The statistical model the state Education Department uses to evaluate teacher performance is inaccurate and unreliable, an attorney argued Wednesday in state Supreme Court in Albany, in a case believed to be the first of its kind challenging New York's law on educator job ratings.
"Teachers' evaluations varied greatly even though students' performance remained the same," said Bruce Lederman, a Manhattan real estate lawyer representing Great Neck fourth-grade teacher Sheri Lederman, 53, who is his wife.
Assistant Attorney General Colleen Galligan, representing the state, defended the Education Department's method as sound because it measures a student's performance against other students who have similar academic profiles.
"The growth score is rational," Galligan said, referring to the "student growth score," which is based on improvement in pupils' performance on state standardized tests in English and math administered each spring.
Growth scores make up 20 percent of overall evaluations for teachers, and are due to rise to as much as 50 percent of evaluations under an amendment to the law approved April 1 by Gov. Andrew M. Cuomo and state lawmakers. The remainder of teachers' performance is based on classroom observations and other subjective criteria.
The case -- an individual's challenge of the controversial and hotly debated evaluation law, not a class action pursued by a group -- was argued Wednesday before acting state Supreme Court Justice Roger D. McDonough in Albany.
In October, Sheri Lederman filed an Article 78 proceeding, which is used to appeal the decision of a state agency, against the Education Department after she received an "ineffective" job performance rating in the 2013-14 school year on the portion of her evaluation tied to student test scores.
The previous school year, Lederman was rated "effective." Both times, her students' performance on state standardized tests was virtually identical, her attorney said, with the children meeting or exceeding standards set by the state.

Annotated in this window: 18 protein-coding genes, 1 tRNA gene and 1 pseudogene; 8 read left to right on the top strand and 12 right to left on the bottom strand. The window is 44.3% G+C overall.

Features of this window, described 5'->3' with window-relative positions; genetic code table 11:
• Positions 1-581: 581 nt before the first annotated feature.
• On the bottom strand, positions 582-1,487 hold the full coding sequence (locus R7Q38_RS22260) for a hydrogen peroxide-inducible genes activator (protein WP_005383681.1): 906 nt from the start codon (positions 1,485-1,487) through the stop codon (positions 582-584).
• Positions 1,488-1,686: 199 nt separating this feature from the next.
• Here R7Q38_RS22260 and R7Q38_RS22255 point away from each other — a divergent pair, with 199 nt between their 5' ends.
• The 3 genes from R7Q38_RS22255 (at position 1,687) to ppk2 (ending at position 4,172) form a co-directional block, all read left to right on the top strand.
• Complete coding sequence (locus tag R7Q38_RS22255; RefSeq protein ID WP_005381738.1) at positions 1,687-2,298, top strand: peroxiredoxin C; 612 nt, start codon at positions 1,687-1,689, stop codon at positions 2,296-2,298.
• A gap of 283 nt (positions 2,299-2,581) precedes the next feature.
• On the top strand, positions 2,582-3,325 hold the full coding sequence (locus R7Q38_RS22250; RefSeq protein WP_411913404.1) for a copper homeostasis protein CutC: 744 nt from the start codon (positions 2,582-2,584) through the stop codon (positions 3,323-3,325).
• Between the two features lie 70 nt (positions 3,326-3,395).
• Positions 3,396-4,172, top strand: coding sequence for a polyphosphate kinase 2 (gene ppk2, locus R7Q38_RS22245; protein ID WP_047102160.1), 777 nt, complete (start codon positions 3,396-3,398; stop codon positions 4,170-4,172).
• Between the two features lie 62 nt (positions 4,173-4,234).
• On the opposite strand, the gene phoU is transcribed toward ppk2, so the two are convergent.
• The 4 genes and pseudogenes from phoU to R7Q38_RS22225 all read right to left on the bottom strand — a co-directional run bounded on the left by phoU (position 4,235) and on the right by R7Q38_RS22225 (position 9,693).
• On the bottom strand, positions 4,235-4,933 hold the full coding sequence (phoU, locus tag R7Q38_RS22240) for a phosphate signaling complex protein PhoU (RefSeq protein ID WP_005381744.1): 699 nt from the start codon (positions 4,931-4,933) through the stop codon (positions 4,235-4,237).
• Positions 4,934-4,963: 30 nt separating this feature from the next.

During the 90-minute session, McDonough asked if the state's use of what he called a "bell curve" to evaluate teachers means that a percentage of teachers will perform poorly regardless of their students' achievement.
Galligan eventually acknowledged that that is the case.
Sheri Lederman, in the lawsuit, challenges her growth score. In the 2012-13 school year, she received a score of 14 out of 20. The following school year, her growth score plummeted -- even though the performance of her students on state tests in both years was nearly the same -- and she received 1 out of 20.
The large swing in Lederman's growth score from one year to the next mirrored similar swings experienced by some school districts, which her attorney said makes no sense.
The judge, in addressing Bruce Lederman, asked him to identify an alternative to the current rating system.
"What would you use to measure growth?" the judge asked.
The attorney responded that students should be tested at the start of the school year, and again at the end of the academic year.
John Gross, a senior partner at Ingerman Smith, one of Long Island's largest law firms representing school districts, said that the Lederman case could upend the evaluation law, even though it questions job ratings that were completed before the law was modified in the spring.
"The petition raises what I think is the Achilles' heel in the entire system," Gross said in an interview. "And that's the validity -- and by that I mean the statistical validity -- of using a student assessment in rating teachers' performance."
Lederman is believed to be the first individual teacher to challenge the state's evaluation system in court. Separate class-action lawsuits filed by teachers unions in Rochester and Syracuse are pending.
Several academicians submitted affidavits supporting Lederman, including Carol Burris, the retired principal of South Side High School in Rockville Centre who has been a vocal opponent of the evaluation system and the state's test policies.
Burris also is a fellow of the Colorado-based National Education Policy Center, which produces peer-reviewed research on education policy issues. She looked at state data and found that the state determined that in the 2013-14 school year, there were many "ineffective" teachers in some of New York's best-performing schools, such as those in the Great Neck, Roslyn and Scarsdale districts.
Meanwhile, teachers in underperforming schools in Rochester and Buffalo were rated "effective" or "highly effective," according to Burris.
For example, only 4 percent of the students at Buffalo Elementary School of Technology were proficient in math and English, but 89 percent of the teachers were deemed to be "effective" and 11 percent "highly effective," Burris said her analysis showed.
At Great Neck's Elizabeth Mellick Baker Elementary School, where Sheri Lederman teaches, 74 percent of the students were proficient in math and 60 percent in English, but no teachers were rated "highly effective" and 57 percent were rated "effective."
McDonough may issue a ruling within 60 days, his clerk said.
With John Hildebrand